It was a fast-paced, immersive night of theatre on Saturday during the Mockingbird on Main’s production of An Enemy of the People. The venue was very clear, from its social-media post and pre-show announcements, that the cast uses the entire space as their stage, and while I’m not typically a huge proponent of being right up in the action, it didn’t bother me as much as I anticipated. This unique venue is intimate, so simply turning your chair makes for an easy transition from one scene to the next.
Alexander Richardson’s modern adaptation of Henrik Ibsen’s classic follows the main storyline in which a town’s water supply is being polluted. It’s a timely look at science, truth, and how the media can perpetuate whatever version it wants to, yet Richardson’s plot strips away much of the story’s incidental material and keeps the evening fast-paced.
Truthfully, what this production lacked was the opportunity to root for any one character, as none were particularly likable. Once Dr. Tomas Stockman (Mischa Hooker) determines that his town's water supply is dangerous and causing many mysterious ailments, he has to go up against his brother, the town’s mayor Peter Stockman (Doug Kutzli) to get to the truth. From my perspective, neither Stockman brother seemed to like or respect each other much, so the stakes didn’t seem very high. Hooker brought a scattered, naïve quality to the role of Tomas; even his knowledge of his brother’s previous misdeeds couldn’t dissuade his optimism that everyone would ultimately do the right thing. He’s a respected doctor after all: Why shouldn’t a company invest millions of dollars to reconfigure their sewer lines? As for Kutzli’s Peter, he was pompous, surely, but his threats seemed vaguely hollow.
Tomas enlists the help of the town’s newspaper editor Hovstad (Ian Heaton) to get the word out. Hovstad was likely the most even-keeled character, which was a relief. However, the editor didn’t seem too preoccupied with breaking the news in the way I expected. In truth, Hovstad's contrasting emotional states suggested that he was maybe new in town and not caught up in local drama just yet. (There was, however, plenty of back-and-forth dialogue between Hovstad and Tomas about whether they would, should, or could print the story announcing both the pollution and its source.) Ultimately, this Enemy of the People's Tomas felt like less of a whistleblower than I anticipated, and Hovstad surprised me with his willingness to potentially keep Tomas' story under wraps.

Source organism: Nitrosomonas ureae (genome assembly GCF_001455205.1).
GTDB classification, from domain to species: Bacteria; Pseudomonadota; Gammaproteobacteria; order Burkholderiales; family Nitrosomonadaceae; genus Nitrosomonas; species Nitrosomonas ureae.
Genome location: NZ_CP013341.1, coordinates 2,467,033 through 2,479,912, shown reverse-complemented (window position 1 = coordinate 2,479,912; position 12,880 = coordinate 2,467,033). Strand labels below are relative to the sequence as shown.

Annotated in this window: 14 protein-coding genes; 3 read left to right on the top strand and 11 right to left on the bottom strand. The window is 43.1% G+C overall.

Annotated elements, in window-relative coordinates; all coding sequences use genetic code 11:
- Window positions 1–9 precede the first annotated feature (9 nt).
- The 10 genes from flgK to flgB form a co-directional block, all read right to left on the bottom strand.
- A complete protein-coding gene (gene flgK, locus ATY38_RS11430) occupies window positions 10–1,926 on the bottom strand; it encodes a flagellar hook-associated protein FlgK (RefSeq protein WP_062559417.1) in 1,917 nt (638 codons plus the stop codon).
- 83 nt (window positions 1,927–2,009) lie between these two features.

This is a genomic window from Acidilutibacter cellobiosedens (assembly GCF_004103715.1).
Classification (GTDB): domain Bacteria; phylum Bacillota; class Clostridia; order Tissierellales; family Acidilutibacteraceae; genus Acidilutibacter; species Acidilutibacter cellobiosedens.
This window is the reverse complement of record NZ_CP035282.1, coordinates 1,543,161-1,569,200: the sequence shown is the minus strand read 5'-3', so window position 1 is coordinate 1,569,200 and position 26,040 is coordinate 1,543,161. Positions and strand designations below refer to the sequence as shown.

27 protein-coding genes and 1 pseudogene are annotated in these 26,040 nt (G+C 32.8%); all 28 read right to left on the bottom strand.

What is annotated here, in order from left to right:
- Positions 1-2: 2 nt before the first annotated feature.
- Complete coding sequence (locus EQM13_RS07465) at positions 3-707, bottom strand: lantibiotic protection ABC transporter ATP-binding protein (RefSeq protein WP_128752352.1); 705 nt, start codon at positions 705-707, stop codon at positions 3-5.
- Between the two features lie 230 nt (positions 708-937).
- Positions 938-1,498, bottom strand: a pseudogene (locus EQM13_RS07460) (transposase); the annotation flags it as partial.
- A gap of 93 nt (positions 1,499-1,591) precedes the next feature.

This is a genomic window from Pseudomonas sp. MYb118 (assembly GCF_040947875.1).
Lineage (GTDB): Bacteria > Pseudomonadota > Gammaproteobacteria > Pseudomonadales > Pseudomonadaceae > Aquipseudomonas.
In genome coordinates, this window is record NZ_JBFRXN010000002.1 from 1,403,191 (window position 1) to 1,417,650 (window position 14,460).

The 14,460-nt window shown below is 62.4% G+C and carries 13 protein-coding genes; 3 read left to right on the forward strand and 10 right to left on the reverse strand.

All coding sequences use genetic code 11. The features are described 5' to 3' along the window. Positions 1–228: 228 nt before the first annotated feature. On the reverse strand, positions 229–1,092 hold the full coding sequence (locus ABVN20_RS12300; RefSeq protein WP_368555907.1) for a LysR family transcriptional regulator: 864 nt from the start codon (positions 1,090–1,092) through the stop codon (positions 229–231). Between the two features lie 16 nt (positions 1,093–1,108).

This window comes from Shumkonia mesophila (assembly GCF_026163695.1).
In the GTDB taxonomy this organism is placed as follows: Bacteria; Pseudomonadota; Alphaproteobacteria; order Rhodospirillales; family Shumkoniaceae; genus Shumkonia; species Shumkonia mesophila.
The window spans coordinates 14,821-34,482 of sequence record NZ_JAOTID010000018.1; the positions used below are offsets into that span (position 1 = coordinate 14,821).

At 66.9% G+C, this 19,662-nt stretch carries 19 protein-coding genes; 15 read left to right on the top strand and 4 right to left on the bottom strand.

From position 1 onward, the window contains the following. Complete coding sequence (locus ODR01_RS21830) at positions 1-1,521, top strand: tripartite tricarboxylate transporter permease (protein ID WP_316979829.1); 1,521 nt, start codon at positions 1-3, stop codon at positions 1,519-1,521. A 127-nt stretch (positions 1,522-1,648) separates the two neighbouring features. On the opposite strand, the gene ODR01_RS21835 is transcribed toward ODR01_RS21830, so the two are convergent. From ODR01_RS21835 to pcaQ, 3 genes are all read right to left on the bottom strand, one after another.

Richardson's adaptation featured a generous use of asides, and director Victoria House made some nice choices with lighting shifts to punctuate these moments of internal dialogue. I was, though, a bit confused as to the play's time period, as there was a rotary phone suggesting a bygone era, but the costumes were decidedly modern. Was this a subliminal suggestion that Ibsen's story is timeless? Director House doubled as costume designer, and I'm pretty sure as the bartender, too – a character that was a hoot, especially considering she scrolled her non-rotary phone throughout the scene. But the costumes were all over the place in a good way. My personal favorites were Peter’s suits, Petra’s T-shirt in the bar (one that delivered a subtle message perfect for the script), and Tomas’ Spider-man hat used as disguise.
It was the extreme sense of heightened reality that pushed this production past the point of true realism for me. While the cast was small, their personalities and vocal qualities packed a big punch – almost as though each actor chose a specific trait as their entire motivation throughout the evening. For instance, Jo Vasquez’s portrayal of Tomas' daughter Petra was angry. From our first introduction to Petra, with her exaggerated eye roll, to her time spent at the local hole in the wall, to her final moments, Petra was continuously moments away from boiling over. It was frankly exhausting to watch, though Vasquez did make me laugh more than anyone else in the show.
Alisha Hanes played Tomas' wife Katherine, who seemed more or less apathetic to everyone. Oddly, even though Hanes’ portrayal of disinterest was heavy throughout much of the play, there came a point that made me completely rethink who was the play's true antagonist. Every decision Katherine made seemed questionable, and through the employment of some projections and audio clips woven throughout scene changes, we glimpsed a whole other chapter of her story. I wish there was a little more there, if only to see exactly what Katherine hoped to gain through her decisions. She made me wonder: In this telling, who is the true enemy of the people?
Even though the action was all around me, the play's elevated emotional state allowed me the chance to remain a simple spectator. And while I don’t think Richardson’s script does Ibsen a disservice, I do feel it missed the mark a bit if the production’s overall goal was to offer the possibility of discussion regarding how the 1882 story relates to 2021 events. No matter. An Enemy of the People is a unique theatre experience you won’t soon forget.
An Enemy of the People runs at the Mockingbird on Main (320 North Main Street, Davenport IA) through October 9, and more information and tickets are available by visiting TheMockingbirdOnMain.com.